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'SoHo Grifter' Anna Sorokin Might Not See That Netflix Money After All

Anna Sorokin in court on Thursday, April 25, 2019
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Anna Sorokin in court on Thursday, April 25, 2019 Richard Drew/AP/Shutterstock

Anna Sorokin, a.k.a. Anna Delvey, a.k.a. the SoHo Grifter, has an intimidating debt to repay: $199,000 in restitution and a $24,000 fine as a penalty for an extravagant scam through which she conned people, banks, and businesses out of $275,000. Sorokin had been scheduled to receive a fairly hefty sum for signing over her life rights to Netflix, but now, the Attorney General's office has invoked the "Son of Sam Law," pressing pause on the payments.

In May, Judge Diane Kiesel of the Manhattan state court sentenced Sorokin to between 4 and 12 years in prison, noting that she was "stunned by the depth of the defendant's deception." Adopting the alias Anna Delvey, an alleged German heiress with more than $60 million to her name, Sorokin leveraged falsified bank statements to secure substantial loans, which prosecutors said she used to fund her extended stays in boutique hotels, upscale shopping habits, and the various other facets of her luxurious lifestyle. Vanity Fair photo editor Rachel Williams also accused Sorokin of inviting her on an all-expenses-paid trip to Morocco, then sticking her with the $62,000 tab. Williams wrote about the trip in an essay for the magazine, subsequently signing deals with Simon and Schuster and HBO, at $300,000 apiece.

A jury found Sorokin guilty on multiple counts of grand larceny and theft of services (although not of the alleged Morocco swindle) in April, after she signed a contract with Netflix for a Shonda Rhimes-produced series based on a New York Magazine profile of Sorokin. Per the agreement, the fake heiress has already received $30,000, which she used to pay her attorney. She had been scheduled to get another $70,000 on June 8th, plus $7,500 in royalties and an additional $15,000 consulting fee per episode.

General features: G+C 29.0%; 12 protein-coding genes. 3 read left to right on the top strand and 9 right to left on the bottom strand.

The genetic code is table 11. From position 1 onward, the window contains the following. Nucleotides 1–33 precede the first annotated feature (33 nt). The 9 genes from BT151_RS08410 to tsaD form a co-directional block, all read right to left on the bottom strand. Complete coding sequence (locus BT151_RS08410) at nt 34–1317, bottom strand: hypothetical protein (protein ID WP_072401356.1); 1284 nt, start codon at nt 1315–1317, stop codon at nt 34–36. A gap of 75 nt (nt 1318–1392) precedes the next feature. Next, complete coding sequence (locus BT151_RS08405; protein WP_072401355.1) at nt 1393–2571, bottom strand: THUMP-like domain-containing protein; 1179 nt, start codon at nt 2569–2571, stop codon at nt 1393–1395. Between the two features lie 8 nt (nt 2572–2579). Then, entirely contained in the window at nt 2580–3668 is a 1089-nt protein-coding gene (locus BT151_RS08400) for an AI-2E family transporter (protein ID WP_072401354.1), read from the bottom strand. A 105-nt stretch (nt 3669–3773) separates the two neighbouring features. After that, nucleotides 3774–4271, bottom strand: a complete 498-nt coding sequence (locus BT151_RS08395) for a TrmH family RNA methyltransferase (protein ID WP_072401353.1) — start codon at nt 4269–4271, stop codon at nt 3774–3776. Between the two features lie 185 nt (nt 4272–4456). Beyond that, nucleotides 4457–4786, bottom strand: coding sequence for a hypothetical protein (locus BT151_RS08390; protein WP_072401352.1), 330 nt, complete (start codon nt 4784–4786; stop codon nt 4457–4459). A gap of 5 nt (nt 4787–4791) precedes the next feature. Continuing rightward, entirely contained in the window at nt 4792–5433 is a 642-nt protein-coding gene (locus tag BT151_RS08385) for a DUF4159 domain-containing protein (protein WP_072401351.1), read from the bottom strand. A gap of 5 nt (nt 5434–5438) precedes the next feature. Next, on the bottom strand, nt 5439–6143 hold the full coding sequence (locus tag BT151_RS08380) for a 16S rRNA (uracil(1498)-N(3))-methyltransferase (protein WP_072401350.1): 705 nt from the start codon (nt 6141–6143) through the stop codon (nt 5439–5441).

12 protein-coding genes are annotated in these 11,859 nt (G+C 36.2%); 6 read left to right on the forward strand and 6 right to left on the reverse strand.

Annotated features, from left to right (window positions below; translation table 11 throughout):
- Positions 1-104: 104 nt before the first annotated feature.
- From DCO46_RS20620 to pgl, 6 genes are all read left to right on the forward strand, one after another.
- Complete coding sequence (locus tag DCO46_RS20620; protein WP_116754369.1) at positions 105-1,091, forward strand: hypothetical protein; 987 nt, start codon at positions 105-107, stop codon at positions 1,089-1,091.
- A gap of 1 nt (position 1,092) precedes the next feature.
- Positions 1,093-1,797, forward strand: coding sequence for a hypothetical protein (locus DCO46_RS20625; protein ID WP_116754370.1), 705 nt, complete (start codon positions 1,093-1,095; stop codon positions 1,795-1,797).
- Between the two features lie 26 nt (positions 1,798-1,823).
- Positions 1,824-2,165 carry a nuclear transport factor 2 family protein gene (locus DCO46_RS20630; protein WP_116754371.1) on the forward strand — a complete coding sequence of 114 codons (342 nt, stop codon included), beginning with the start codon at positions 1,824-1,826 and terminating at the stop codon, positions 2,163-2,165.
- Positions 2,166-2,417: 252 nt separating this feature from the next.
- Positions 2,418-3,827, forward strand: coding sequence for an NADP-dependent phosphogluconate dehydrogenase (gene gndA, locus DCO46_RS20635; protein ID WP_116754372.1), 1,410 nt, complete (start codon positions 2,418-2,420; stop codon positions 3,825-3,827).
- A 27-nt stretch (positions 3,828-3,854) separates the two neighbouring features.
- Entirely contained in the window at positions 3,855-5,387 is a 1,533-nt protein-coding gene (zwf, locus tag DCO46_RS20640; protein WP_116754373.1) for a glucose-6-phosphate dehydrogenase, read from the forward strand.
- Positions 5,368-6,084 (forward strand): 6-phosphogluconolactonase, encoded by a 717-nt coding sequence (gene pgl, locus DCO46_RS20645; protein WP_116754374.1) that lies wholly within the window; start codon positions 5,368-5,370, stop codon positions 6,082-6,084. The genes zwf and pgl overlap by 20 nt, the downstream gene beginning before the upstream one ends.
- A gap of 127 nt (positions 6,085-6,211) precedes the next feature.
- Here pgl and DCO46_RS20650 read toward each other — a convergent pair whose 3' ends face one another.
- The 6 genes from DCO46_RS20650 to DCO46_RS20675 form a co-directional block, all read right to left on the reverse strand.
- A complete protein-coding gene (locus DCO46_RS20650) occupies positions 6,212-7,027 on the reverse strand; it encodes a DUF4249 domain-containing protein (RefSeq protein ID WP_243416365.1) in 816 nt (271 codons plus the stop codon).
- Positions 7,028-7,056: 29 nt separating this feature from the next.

The AG will let the legal payment slide, but intends to block the rest of the Netflix money under New York's "Son of Sam Law," which bars offenders from profiting off their crimes, instead diverting any proceeds from books or scripts to victims. The measure was enacted in 1977, as serial killer David Berkowitz (the self-appointed Son of Sam) sold the rights to his story. The law has been successfully challenged in the past—in 1991, the Supreme Court ruled it violated the First Amendment, concluding a lawsuit brought by Simon and Schuster—but the judge is reportedly waiting on Sorokin's lawyers before delivering a ruling.

Sorokin is currently serving her sentence at New York's Albion Correctional Facility, and U.S. Immigrations and Customs Enforcement is looking to deport her as soon as she's out. In addition to doing all those crimes, she also overstayed her visa, but purportedly has zero regrets. In fact, she told the NY Times, "I'd be lying to you and to everyone else and to myself if I said I was sorry for anything. I regret the way I went about certain things," Sorokin continued, but not the grift itself.

"My motive was never money. I was power hungry," she explained. "I'm not a good person."

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